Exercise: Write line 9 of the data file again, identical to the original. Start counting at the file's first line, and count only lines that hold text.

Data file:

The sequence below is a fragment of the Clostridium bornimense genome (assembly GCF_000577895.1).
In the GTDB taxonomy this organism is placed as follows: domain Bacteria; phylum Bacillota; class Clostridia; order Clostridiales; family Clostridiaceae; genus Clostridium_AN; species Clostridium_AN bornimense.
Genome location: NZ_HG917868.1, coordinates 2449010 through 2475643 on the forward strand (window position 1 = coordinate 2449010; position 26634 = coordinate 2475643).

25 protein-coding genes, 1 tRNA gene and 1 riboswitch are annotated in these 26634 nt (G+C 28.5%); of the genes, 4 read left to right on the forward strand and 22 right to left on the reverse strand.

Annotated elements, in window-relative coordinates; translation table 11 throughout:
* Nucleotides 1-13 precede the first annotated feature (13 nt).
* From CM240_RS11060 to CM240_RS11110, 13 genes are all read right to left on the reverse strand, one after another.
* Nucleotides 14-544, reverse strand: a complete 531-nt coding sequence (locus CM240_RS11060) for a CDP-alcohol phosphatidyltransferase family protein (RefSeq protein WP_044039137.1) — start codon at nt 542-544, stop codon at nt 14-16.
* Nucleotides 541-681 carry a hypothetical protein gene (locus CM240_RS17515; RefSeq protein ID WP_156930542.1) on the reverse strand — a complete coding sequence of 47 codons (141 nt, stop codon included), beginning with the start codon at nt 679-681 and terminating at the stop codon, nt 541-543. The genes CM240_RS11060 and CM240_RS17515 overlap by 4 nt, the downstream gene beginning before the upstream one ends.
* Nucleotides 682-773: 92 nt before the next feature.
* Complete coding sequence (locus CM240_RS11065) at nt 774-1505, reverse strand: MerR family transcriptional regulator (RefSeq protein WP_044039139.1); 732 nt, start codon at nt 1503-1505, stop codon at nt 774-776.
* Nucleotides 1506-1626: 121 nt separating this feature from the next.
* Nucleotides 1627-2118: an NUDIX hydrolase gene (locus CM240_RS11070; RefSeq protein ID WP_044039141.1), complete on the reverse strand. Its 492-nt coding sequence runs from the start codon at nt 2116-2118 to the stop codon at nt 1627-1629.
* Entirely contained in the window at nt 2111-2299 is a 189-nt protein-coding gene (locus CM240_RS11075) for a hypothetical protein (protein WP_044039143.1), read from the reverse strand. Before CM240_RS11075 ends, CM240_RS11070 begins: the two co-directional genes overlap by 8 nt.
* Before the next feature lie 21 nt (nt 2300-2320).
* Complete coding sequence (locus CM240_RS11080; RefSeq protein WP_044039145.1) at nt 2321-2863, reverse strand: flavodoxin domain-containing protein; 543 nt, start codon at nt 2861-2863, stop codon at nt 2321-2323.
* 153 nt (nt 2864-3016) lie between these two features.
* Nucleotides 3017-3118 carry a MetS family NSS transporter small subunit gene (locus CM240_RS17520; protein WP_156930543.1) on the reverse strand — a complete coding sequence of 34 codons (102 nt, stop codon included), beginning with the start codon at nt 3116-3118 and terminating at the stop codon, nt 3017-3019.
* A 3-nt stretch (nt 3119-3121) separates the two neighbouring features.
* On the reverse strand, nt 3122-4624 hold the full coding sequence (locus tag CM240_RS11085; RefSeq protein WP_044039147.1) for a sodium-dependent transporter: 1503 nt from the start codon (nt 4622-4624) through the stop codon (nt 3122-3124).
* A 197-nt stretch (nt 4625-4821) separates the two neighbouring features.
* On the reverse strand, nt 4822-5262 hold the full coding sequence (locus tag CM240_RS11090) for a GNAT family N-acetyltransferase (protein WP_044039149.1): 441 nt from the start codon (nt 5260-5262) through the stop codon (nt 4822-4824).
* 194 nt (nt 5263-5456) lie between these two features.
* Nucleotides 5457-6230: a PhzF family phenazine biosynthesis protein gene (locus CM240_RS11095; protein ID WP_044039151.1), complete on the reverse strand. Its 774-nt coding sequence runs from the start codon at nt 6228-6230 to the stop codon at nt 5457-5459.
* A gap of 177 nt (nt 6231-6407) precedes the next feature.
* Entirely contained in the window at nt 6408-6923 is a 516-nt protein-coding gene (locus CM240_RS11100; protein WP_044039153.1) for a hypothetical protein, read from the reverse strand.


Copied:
* Nucleotides 541-681 carry a hypothetical protein gene (locus CM240_RS17515; RefSeq protein ID WP_156930542.1) on the reverse strand — a complete coding sequence of 47 codons (141 nt, stop codon included), beginning with the start codon at nt 679-681 and terminating at the stop codon, nt 541-543. The genes CM240_RS11060 and CM240_RS17515 overlap by 4 nt, the downstream gene beginning before the upstream one ends.